This incorrect usage has become widespread, even epidemic. Every news anchor, DJ, and announcer now speaks this way. You are one of a small handfull of really good writers on the Internet, and an exemplar of correct usage (usually). It would be a shame if you succumbed to the carelessness and/or ignorance displayed by the majority.

(Wow, talk about OT!)

Oh, dear.


Me shall change it.

Mike J.

Reminds me of various discussions on Blu-ray, where some (like the good boys from digital Bits) correctly begrowl the plastic look some older films are getting by the companies, while (younger) users do not want any traces of film grain in their experience.

With standard definition as we find it on DVD, film defects and characteristics weren't intrusive, often not really perceivable even if not cleaned up totally. Blu-ray users will most likely have a big screen to watch their movies. And in all likelihood they make the same mistake as pixel peepers do in photography: getting in too close.

Add in the trend to unlearnedness and being proud of it (I guess the intelligence levels have not really declined). Instead of getting to know what the difference between a defect and a characteristic is, they complain. Black-and-white to them is not a character trait of "Casablanca" but a defect.

Back in the early computer graphics days, the big deal was adding noise (dithering) to the images to prevent "banding." It is amazingly difficult to do well.

If anyone saw a truly noiseless image they would hate it. You need about one bit worth of noise to kill banding, and a little noise can make an image appear to have smoother tonal gradation.

This is a bit off-topic, but Dierk's comment "Add in the trend to unlearnedness and being proud of it" really hits home with me. I struggle with this one everyday. I don't understand the pride in being ignorant that seems to be so prevalent today. Maybe that partly explains the popularity of your blog Mike---the people huddled around your campfire here either already have (and are very willing to share) or are at least seeking to know and understand more about their world, photography in this case. Sites like this seem to be the antithesis of that pride in "unlearnedness" so common today. MY Sunday rant! Thank you.

OK, I've read the comments now. So nobody is thankful to me for pointing out an easy way to improve the technical quality of their photos? Suddenly the whole world has gone "zen" about noise?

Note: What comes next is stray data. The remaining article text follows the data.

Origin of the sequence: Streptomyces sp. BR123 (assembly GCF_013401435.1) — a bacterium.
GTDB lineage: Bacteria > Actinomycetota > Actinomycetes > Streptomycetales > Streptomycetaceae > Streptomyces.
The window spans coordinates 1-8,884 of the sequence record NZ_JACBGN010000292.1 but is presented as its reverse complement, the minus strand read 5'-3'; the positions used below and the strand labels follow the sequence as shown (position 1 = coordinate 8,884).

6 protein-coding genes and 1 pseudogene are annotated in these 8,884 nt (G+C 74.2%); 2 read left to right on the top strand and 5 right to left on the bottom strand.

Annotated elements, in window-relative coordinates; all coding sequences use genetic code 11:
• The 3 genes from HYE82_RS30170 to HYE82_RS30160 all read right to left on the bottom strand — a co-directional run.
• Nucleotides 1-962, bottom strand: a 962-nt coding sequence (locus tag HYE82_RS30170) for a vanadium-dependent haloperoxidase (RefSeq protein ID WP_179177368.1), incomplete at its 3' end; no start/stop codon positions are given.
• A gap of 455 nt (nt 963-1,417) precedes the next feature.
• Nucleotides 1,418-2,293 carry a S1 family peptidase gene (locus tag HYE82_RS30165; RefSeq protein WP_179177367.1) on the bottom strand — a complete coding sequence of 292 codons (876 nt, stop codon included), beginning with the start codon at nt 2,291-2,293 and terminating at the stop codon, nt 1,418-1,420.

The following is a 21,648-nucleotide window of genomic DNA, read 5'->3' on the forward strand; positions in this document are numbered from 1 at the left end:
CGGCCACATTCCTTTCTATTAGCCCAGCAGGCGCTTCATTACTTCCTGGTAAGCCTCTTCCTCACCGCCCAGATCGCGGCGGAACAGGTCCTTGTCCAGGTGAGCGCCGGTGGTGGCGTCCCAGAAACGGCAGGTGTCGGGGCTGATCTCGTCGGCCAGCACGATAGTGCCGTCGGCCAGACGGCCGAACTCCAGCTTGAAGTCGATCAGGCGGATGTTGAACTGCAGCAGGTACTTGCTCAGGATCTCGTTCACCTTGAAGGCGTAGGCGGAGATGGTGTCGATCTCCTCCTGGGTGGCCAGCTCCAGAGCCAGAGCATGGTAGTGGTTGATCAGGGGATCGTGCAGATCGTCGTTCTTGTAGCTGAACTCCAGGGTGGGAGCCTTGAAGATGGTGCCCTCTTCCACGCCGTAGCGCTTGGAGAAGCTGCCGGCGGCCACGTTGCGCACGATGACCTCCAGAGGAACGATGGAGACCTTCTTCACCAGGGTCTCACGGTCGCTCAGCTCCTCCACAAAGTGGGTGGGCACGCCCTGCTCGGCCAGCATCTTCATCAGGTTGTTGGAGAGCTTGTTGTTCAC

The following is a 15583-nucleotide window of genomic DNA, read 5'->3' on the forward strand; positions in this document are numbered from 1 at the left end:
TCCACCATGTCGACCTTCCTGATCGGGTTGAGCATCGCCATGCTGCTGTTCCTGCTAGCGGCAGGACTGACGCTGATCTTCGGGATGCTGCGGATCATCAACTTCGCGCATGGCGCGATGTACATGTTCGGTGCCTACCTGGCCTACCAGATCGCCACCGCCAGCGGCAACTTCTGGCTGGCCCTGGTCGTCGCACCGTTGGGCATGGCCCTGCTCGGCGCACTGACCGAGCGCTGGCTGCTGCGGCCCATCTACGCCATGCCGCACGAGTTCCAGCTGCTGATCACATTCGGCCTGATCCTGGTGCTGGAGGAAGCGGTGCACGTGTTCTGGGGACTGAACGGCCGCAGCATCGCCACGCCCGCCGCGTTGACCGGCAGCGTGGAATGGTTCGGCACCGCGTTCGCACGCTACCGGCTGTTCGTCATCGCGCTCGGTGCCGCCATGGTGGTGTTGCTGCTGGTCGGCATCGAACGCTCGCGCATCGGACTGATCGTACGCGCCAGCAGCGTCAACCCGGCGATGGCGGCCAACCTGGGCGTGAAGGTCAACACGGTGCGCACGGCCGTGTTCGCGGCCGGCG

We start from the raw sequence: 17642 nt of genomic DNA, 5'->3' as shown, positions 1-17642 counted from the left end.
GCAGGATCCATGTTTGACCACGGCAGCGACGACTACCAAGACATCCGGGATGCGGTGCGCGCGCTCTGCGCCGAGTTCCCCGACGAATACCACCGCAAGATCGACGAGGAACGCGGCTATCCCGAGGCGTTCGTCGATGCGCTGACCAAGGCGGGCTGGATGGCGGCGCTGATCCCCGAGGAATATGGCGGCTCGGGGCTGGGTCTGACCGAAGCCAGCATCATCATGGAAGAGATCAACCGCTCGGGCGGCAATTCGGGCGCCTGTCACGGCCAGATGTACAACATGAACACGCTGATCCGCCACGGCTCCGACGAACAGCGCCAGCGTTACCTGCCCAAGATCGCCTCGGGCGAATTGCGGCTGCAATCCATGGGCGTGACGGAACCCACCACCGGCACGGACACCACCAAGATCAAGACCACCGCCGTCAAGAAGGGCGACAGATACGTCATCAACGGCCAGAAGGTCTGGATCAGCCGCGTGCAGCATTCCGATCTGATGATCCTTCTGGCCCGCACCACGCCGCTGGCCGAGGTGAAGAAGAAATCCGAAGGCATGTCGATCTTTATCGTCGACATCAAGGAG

Frankly, what impressed me was not that Noise Ninja did a much better job than the in-camera processing, it was the fact that the shot with NR turned off looked as good as it does.

I have to admit that noise generally doesn't bother me either. I find that my pictures are far more frequently ruined by camera shake at low shutter speeds than they are by noise artifacts. If anything, I should be less reluctant to use high ISOs. That said, I do plan on buying a copy of Noise Ninja one of these days...

Best regards,

I have no problems with noise as I always shoot at iso 100. Now could someone explain how to deal with camera shake and motion blur:)

Sorry, I agree, I don't actually find noise to be a real issue in print. On the odd print where there is enough to be visible it usually adds 'character'


Eolake: Thanks for the pointer. ;) Actually, I knew about (but have never used) Noise Ninja & Neat Image. The default JPG setting is awful, but I am not that enthused by the Noise Ninja image. Comparing it to the "non-processed" file, I prefer it to the Ninja-ized file. There is a loss of detail that bothers me a bit.

But then I shoot film, I push to maybe 1600 and use an RF when I need a slow shutter speed in available darkness.

One thing about noise reduction is that it often removes fine skin structure, so the result look a little plasticky.
On the other hand, when big areas of skin are in the shade and have clear noise, that is not attractive either, so it's case-by-case judgement call.